Mourners carry a large wooden crucifix past a barricade during a memorial procession in Independence Square in Kiev, Ukraine, on 25 February. Dozens of protesters have been killed since November. (photo: CNS/ Yannis Behrakisi, Reuters)
24 February 2014
A woman cries during a candlelight vigil at St. George Ukrainian Catholic Church in New York City on 23 February. The service was held to pray for peace in Ukraine.
(CNS photo/Carlo Allegri, Reuters)
21 February 2014
Two young carolers go out on Christmas Eve in Kosmach, Ukraine. (photo: Petro Didula)
With Ukraine in our thoughts and prayers — and dominating the world’s headlines — we were reminded of this profile of one village 10 years ago:
Tucked into the Carpathian Mountains in southwestern Ukraine, Kosmach is the center of the 500,000-strong Greek Catholic and Orthodox Hutsul community.
The 13th-century Mongol invasion of Kievan Rus — which includes parts of present-day Belarus, Russia and Ukraine — is an essential chapter in Hutsul history. Many of those who survived the ruthless devastation of their homeland, peasants mostly, headed for the hills, seeking refuge in the Carpathians.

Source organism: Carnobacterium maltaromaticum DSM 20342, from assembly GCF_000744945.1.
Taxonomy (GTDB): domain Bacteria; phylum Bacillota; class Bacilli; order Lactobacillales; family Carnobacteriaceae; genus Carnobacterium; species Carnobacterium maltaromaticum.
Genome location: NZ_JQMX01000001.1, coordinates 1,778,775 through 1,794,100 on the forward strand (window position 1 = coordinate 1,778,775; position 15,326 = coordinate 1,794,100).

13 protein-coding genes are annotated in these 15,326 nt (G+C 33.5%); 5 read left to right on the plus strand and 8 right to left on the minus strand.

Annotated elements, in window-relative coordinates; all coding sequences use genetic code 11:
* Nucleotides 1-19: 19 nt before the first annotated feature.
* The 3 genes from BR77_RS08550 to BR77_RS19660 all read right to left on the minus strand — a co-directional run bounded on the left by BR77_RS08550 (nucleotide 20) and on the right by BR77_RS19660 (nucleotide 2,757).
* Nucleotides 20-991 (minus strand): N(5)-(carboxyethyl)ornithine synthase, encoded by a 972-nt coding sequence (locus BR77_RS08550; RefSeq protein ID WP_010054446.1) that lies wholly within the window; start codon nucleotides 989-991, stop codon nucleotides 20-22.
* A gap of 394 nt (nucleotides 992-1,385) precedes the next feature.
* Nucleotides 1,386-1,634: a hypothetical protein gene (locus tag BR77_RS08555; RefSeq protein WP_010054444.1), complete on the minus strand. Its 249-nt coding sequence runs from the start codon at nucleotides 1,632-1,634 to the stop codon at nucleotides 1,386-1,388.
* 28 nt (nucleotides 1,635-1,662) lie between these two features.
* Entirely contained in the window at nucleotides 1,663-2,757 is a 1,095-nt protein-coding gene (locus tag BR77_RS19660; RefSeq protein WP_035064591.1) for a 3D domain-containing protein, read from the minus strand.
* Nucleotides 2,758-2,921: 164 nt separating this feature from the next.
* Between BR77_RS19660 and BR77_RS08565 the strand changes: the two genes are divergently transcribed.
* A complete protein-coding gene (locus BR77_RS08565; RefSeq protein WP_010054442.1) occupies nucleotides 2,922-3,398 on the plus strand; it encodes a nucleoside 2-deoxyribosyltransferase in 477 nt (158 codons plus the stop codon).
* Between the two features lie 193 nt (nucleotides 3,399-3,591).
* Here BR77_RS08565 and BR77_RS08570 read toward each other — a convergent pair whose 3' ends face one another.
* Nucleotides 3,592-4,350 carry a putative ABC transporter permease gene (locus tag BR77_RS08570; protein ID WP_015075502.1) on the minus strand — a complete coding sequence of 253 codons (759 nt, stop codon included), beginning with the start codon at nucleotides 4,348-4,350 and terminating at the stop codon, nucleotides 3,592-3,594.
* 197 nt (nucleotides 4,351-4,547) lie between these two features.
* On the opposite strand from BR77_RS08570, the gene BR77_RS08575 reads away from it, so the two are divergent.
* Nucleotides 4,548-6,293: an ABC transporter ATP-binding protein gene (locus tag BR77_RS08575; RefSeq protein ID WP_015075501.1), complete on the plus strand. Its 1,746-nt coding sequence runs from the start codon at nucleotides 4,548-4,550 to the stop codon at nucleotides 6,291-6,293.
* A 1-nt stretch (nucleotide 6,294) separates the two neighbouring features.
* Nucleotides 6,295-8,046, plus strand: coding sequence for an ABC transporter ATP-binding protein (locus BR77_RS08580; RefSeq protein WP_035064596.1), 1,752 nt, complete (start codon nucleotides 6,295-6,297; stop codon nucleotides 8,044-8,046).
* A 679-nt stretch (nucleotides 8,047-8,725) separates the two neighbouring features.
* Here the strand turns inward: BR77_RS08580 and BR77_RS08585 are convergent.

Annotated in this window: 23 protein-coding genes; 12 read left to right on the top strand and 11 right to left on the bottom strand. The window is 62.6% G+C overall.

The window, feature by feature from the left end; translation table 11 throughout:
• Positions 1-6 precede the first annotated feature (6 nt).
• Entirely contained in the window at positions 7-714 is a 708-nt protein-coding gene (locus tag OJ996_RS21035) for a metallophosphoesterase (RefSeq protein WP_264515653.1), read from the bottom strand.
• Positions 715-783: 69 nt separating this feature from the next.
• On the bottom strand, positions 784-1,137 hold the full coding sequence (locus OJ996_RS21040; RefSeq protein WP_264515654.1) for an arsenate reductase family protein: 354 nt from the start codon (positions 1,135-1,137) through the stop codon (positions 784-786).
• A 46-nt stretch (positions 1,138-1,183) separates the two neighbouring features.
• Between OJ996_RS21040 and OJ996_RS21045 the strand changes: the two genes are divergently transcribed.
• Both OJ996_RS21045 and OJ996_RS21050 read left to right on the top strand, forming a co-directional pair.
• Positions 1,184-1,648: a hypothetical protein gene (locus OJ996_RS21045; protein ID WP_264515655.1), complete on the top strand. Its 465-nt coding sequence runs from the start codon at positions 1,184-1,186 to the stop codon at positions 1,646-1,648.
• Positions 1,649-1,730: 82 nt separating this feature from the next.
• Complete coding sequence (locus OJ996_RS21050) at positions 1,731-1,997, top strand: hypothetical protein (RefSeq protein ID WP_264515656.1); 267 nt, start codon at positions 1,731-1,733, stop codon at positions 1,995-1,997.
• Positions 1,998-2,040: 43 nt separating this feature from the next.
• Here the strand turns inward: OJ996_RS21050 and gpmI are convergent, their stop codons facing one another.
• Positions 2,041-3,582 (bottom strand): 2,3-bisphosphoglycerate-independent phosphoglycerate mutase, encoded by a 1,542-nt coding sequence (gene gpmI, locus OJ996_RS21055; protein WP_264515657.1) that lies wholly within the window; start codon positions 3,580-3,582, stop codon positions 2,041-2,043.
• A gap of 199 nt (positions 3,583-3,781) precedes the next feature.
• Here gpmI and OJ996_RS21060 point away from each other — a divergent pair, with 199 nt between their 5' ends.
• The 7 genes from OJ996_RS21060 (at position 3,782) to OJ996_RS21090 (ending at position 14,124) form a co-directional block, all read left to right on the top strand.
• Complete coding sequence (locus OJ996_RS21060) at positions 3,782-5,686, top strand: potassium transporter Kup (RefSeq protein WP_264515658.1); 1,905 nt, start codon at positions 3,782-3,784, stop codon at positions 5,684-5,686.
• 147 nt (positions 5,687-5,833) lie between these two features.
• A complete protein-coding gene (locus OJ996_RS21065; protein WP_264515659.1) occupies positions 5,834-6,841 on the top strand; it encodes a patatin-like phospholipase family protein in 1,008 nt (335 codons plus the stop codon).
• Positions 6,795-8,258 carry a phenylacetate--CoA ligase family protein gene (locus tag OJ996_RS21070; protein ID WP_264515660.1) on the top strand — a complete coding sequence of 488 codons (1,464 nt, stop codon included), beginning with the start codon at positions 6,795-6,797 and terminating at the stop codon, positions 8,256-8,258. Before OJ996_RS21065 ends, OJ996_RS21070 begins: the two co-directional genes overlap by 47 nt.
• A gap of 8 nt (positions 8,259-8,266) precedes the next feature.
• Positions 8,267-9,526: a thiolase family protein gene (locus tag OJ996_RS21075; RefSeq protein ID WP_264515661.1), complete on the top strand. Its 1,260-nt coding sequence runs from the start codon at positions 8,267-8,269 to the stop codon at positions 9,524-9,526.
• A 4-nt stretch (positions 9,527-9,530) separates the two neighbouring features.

The earliest written references identifying these refugees as Hutsuls date to 14th- and early 15th-century Polish documents.
The intensification of serfdom, which bound the peasants to the land, provoked another exodus to the mountains hundreds of years later.
Today, the descendants of these refugees live in an area covering 2,500 square miles in southwestern Ukraine and northern Romania.
“In general, the Hutsuls are conservative,” says Roman Kyrchiv, professor emeritus of philology at the Institute of Ukrainian Studies of the National Academy of Sciences of Ukraine. “It was difficult for them to accept Christianity. They were attached to their pre-Christian traditions.”
…Caroling remains an important Christmas tradition. “According to legend, God gave gifts to all the countries,” says Father Hunchak, “Ukraine came late and God had nothing left to give except songs. Our Christmas carols are simply gifts from God.”
Read more about Faith and Tradition in Ukraine from the November 2004 issue of ONE.
Tags: Ukraine Cultural Identity Village life Ukrainian Greek Catholic Church Ukrainian Orthodox Church